I love it when life imitates art and vice versa. What am I rambling on about now? Well, I’ve been reading (am still reading) a book about the modernist composer John Cage. He was an interesting guy. I suppose he’s best known for composing a piece of music that is four minutes and thirty-three seconds of silence called 4′ 33″. Of course, that wasn’t his only composition. He explored lots of new avenues, including electronic music when electronic music was brand new. And he is credited as the inventor of the prepared piano. A prepared piano is one in which the strings have been manipulated with additional items being attached to the strings to create very different sounds. But the sounds are carefully planned and created. Some of his pieces also rely on what he called indeterminacy – and that’s a whole other ball of wax I won’t get into here.
Anyway, Mr. Cage did a lot of traveling during his career. At one point he spent some time in Italy and rented a flat from a woman named Fontana. While in residence there, he composed one of his more famous pieces and named it after his landlady, calling it Fontana Mix. Imagine my surprise and delight when I recently found this bottle of Pinot Grigio on the shelves of my local grocer!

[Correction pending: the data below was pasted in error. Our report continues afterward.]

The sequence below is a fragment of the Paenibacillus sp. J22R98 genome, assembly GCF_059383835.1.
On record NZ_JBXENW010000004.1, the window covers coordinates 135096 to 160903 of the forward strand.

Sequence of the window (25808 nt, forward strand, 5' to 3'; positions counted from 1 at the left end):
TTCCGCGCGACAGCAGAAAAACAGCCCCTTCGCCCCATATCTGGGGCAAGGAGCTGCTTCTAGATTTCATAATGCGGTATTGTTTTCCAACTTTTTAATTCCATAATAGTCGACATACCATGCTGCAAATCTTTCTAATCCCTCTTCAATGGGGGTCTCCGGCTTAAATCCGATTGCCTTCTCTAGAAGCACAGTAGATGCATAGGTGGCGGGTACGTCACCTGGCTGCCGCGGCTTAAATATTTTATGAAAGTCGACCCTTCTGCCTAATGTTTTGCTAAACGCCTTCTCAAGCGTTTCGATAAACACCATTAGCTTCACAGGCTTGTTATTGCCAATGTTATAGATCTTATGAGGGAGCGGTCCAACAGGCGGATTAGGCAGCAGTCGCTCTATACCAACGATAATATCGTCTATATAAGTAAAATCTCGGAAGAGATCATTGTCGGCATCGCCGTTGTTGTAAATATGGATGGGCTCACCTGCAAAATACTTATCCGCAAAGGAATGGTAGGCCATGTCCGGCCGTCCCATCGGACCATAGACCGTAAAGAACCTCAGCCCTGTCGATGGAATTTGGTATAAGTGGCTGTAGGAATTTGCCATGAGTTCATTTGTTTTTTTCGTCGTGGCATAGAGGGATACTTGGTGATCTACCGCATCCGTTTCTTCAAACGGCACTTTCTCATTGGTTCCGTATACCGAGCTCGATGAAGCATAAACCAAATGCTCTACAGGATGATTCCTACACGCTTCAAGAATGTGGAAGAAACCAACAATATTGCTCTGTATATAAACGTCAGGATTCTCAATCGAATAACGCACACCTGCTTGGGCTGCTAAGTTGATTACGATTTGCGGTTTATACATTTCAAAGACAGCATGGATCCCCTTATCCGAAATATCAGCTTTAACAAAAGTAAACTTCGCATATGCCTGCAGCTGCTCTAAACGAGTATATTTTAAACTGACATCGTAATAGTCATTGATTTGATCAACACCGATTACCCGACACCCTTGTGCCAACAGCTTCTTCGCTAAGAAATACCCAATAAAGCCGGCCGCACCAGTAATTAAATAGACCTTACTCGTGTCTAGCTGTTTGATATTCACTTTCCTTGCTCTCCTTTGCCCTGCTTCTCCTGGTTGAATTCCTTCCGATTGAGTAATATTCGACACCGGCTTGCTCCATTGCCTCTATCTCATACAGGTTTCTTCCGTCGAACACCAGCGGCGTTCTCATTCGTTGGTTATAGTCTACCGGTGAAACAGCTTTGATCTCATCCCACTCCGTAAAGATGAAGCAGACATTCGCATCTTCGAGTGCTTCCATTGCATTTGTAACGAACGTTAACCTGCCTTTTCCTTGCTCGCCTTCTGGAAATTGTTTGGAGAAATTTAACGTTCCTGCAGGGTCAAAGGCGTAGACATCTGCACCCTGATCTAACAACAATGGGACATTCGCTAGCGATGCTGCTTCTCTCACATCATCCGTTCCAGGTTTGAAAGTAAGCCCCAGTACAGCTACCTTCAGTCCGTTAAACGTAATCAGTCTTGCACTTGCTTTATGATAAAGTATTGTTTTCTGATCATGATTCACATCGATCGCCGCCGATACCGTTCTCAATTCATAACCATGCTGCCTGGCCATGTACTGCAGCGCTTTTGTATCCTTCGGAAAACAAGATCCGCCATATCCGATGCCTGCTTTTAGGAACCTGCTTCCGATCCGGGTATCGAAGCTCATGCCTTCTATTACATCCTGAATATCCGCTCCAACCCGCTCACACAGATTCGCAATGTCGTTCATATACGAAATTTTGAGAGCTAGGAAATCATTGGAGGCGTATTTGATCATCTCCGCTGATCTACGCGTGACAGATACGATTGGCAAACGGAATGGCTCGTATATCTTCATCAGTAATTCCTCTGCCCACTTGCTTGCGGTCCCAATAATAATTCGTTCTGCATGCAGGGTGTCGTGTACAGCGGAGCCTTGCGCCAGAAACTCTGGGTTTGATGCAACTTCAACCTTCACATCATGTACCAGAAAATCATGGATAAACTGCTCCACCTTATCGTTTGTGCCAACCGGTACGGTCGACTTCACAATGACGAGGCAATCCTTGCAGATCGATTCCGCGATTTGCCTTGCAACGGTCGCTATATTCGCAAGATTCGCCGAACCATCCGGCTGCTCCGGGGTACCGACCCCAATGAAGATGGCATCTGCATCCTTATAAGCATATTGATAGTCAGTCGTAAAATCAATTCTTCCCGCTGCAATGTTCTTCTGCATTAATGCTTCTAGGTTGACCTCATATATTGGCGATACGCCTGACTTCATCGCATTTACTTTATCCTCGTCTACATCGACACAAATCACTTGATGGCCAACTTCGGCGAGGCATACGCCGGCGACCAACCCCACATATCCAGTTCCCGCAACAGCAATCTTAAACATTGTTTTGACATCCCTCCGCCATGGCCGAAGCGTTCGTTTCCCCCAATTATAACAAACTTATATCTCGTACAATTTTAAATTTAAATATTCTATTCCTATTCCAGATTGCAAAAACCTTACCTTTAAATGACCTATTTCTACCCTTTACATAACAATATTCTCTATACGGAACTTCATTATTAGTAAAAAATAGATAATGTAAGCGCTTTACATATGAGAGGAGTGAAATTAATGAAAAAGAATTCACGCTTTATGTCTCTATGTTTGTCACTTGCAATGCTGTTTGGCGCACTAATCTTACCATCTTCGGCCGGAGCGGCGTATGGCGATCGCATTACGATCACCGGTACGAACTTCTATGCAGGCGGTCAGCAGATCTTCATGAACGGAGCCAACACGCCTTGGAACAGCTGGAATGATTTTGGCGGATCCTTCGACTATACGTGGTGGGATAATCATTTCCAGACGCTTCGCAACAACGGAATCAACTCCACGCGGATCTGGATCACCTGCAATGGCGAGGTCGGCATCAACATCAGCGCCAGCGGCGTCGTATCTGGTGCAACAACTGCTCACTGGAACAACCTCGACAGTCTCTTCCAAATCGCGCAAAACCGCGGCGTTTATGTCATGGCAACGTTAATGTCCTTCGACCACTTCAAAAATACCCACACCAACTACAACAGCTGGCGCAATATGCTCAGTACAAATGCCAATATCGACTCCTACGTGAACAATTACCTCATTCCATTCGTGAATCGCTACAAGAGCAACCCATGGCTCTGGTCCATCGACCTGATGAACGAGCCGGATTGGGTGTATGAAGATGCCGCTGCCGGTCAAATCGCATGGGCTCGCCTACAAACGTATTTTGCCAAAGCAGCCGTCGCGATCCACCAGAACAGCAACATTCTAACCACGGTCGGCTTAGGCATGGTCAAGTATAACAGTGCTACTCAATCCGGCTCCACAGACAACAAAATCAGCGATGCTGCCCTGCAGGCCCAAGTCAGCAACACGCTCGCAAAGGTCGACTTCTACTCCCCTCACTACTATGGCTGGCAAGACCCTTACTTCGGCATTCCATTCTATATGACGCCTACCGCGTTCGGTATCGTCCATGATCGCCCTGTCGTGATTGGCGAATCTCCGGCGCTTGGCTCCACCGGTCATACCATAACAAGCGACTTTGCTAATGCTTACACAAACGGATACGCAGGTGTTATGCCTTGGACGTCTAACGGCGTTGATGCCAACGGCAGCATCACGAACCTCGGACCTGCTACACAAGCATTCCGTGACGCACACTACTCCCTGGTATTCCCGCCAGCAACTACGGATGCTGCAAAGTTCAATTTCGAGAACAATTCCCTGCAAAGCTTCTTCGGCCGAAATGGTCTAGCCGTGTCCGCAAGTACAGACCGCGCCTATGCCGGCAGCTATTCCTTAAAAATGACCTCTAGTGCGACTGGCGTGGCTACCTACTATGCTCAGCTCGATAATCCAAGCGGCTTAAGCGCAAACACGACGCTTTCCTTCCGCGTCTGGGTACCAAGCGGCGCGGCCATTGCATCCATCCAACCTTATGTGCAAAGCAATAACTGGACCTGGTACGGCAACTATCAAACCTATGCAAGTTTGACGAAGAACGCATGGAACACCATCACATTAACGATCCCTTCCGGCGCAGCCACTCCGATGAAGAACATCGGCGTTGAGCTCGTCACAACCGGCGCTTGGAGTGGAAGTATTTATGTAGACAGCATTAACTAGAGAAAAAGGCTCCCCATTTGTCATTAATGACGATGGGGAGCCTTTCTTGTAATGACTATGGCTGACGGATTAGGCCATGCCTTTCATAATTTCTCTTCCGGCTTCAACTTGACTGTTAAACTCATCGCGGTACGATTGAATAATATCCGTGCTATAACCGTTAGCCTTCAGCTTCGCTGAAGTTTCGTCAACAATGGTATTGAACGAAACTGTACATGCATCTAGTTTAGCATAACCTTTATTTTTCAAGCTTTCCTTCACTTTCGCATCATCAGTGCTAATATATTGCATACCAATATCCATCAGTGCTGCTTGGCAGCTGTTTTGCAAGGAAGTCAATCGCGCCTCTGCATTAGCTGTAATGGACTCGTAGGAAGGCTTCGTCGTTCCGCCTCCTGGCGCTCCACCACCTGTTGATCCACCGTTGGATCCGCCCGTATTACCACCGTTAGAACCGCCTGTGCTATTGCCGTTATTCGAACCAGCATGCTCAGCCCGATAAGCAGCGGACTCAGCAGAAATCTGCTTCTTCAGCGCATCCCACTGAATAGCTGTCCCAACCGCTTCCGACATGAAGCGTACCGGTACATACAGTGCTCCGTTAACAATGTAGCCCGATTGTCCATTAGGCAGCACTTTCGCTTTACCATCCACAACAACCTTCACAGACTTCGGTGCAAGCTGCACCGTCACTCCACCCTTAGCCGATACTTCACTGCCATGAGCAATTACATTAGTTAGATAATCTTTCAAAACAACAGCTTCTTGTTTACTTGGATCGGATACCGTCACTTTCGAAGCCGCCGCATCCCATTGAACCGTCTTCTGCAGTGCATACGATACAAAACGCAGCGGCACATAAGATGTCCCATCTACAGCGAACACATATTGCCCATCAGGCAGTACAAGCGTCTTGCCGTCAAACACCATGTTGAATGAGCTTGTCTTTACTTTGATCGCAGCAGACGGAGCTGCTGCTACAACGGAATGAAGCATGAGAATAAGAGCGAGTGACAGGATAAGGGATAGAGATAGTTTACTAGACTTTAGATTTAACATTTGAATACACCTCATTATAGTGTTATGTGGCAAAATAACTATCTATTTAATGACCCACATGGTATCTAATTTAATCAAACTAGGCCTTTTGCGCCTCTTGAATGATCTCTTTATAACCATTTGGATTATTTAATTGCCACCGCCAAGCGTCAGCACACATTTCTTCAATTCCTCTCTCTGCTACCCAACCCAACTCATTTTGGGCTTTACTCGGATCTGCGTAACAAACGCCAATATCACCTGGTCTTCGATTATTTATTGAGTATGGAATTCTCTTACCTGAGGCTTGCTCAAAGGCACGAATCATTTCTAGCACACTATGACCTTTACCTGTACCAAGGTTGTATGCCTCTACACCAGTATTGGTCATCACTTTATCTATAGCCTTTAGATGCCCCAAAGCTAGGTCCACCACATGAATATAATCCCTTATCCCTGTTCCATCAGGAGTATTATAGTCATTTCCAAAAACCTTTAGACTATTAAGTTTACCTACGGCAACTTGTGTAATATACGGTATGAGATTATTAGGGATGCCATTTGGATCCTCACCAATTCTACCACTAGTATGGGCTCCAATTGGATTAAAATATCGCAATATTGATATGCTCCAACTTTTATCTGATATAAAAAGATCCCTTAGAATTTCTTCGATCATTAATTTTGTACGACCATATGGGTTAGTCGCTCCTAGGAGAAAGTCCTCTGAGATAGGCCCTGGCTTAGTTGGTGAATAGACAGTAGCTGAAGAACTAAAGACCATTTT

Winemaker: Fontana Candida
Wine: Pinot Grigio delle Venezie
Appellation: Venezie IGT, Italy
Notes: Bottled in the winemaker’s cellars at Monte Porzio Catone, this Pinot Grigio was a pale straw color in the glass. On the nose I smelled citrus (lemon), grass, honey and floral notes. The body was light and acidity was good. At 12% alcohol, this Italian white is a little off dry, but the acidity helps give it balance. On the palate I tasted light flavors of lemon, grass and artichoke with a touch of honey. There is also lemon zest which lingers on the fairly long finish. I liked it. I’ll have to look for the 2012 on the shelves as this was on half price markdown – to move the last few bottles in stock, I assume. Yep, that means I paid $5.49 this time around. But I’d gladly pay full price if the next vintage is anything like this one. Thank you, John Cage, for giving me the inspiration to try this bottle of Italian vino.
Here is a rendition of John Cage’s Fontana Mix for your entertainment and edification. If you have the time and inclination, head over to Youtube and read the text accompanying this video which explains the piece and it’s “indeterminate” composition.